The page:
Most girls start their period around 11-12 years of age, which is in line when you started yours. Periods usually come every 28 days but can vary from 21 to 35 days and last from 4 to 7 days. The amount of blood flow and blood clots also vary from girl to girl plus what may seem like a heavy flow to one may not seem so heavy to others. In general, abnormal period or menstrual bleeding is when you are changing a pad or tampon every 30 to 60 minutes for 3 to 4 hours. In your description, the amount of blood has changed in that you are now having blood clots which are a significant change to what is “your normal”.
If blood clots are new and increasing in size, this may suggest that the amount of blood that your uterus is making has increased, and this can be seen as blood clots. As the blood sits inside the uterus waiting to leave through the cervix it forms blood clots. It’s great that these blood clots do not cause cramping as they pass through the cervix, which can happen to many girls. Since this is a new change, I would contact your healthcare provider to make sure nothing is going on that needs special medical attention. A complete history and physical is required to properly know what tests should be ordered. Part of the workup for heavier periods might include a pelvic ultrasound and thyroid studies. Oral contraception or the Skylar IUD are two ways to decrease the amount of blood flow created during your menstrual cycle.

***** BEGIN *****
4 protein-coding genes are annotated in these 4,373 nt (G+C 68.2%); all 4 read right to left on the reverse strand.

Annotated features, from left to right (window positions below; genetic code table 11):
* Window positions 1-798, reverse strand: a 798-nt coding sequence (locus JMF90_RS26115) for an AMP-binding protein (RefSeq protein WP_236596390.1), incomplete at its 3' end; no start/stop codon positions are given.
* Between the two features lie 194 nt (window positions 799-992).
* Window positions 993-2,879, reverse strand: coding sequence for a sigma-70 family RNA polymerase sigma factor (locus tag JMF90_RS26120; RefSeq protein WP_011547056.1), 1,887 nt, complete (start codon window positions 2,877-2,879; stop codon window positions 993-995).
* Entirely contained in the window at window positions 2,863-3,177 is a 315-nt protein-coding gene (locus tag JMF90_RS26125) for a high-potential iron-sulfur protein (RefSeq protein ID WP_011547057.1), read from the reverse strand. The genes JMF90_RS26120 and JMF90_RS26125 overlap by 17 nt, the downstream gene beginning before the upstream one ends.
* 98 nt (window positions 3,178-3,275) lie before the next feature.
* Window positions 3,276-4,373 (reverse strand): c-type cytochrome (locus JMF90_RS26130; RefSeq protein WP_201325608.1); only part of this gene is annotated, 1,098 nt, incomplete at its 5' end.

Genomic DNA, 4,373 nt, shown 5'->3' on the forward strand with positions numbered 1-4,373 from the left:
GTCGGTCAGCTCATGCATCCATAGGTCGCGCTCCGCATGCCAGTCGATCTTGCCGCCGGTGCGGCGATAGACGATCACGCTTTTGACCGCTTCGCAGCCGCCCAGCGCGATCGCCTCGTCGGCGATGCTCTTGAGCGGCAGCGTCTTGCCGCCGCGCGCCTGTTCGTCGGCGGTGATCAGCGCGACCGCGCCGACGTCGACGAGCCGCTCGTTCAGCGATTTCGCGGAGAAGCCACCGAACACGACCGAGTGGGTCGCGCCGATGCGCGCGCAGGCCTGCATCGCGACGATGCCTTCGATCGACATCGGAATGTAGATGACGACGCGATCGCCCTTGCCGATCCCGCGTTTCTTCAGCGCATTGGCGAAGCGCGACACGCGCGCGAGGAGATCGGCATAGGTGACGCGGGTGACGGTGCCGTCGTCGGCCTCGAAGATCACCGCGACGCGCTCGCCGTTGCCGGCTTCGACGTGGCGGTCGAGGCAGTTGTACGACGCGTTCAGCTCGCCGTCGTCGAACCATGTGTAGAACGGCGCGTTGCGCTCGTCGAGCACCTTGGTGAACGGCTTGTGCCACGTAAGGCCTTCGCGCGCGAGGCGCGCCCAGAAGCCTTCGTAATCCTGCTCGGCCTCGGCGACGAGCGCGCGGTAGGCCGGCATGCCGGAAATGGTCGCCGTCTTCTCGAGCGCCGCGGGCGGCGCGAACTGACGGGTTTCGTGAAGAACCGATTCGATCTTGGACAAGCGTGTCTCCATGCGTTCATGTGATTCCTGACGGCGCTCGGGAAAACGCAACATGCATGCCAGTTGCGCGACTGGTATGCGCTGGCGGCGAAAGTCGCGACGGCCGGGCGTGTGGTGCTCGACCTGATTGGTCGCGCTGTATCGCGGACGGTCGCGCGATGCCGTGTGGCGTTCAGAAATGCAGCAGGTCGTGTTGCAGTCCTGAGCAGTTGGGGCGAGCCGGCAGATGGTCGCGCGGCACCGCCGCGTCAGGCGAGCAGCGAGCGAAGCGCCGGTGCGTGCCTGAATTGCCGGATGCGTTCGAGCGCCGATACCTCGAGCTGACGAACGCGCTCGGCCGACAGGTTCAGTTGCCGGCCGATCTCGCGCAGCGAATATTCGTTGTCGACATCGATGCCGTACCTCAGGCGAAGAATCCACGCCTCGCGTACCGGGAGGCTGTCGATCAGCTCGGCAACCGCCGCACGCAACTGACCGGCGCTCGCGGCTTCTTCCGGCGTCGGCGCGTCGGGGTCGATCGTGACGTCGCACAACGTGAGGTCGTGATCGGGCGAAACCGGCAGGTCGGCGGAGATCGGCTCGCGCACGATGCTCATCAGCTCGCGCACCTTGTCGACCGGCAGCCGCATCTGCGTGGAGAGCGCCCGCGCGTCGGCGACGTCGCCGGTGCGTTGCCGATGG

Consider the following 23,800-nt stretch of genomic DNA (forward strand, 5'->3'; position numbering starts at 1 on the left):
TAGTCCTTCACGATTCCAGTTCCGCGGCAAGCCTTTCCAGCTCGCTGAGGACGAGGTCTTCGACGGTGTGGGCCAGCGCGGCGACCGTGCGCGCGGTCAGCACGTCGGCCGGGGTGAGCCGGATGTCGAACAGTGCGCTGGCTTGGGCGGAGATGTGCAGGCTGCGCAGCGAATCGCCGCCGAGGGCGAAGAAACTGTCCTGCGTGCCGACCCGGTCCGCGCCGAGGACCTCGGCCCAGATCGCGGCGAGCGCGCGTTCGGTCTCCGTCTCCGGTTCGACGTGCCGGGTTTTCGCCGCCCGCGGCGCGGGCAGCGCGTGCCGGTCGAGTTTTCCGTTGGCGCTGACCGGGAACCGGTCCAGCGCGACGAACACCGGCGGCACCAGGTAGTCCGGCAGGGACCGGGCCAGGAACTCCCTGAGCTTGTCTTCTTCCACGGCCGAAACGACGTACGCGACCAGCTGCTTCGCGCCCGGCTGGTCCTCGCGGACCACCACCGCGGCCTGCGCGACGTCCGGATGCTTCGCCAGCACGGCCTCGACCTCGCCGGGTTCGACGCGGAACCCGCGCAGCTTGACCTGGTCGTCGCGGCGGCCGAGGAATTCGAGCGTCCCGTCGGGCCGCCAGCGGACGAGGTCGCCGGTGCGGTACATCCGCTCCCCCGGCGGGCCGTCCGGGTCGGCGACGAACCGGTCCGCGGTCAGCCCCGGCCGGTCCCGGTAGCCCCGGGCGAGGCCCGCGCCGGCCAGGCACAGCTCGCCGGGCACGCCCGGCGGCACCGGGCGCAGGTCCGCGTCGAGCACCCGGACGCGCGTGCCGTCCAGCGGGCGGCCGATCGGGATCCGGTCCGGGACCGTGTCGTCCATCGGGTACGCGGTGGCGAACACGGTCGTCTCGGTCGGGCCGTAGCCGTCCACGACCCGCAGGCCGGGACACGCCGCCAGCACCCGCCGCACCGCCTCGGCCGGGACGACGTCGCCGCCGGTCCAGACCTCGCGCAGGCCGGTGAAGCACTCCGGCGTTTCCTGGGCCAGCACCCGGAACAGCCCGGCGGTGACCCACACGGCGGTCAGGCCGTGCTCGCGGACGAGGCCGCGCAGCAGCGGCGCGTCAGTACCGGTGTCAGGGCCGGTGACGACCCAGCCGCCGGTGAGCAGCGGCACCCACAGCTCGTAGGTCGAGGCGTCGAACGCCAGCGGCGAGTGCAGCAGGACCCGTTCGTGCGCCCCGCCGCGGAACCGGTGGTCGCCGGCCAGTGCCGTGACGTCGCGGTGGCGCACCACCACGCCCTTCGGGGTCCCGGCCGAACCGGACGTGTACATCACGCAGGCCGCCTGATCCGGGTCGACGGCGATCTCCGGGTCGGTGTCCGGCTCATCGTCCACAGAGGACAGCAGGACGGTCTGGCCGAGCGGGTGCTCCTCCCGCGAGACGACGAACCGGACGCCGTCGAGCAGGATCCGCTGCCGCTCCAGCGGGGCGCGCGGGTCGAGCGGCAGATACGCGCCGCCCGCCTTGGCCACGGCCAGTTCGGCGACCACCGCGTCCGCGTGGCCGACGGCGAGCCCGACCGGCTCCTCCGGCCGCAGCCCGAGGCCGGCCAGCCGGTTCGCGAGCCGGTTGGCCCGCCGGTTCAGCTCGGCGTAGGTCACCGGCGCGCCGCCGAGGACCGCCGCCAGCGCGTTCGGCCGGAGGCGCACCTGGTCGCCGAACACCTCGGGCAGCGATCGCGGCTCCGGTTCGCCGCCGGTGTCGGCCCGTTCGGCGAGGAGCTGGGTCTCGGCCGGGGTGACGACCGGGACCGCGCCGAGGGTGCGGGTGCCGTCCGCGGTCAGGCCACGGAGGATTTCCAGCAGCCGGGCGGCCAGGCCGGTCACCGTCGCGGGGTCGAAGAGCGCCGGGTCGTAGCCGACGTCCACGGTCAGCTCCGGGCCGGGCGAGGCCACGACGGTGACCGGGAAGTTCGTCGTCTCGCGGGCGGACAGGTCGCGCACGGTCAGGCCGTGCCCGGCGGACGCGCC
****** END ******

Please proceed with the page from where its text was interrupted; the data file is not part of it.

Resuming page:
The good news is that there are birth control methods and medications that can be used to control the amount of blood and blood clots that are created during yourmenstrual cycle.
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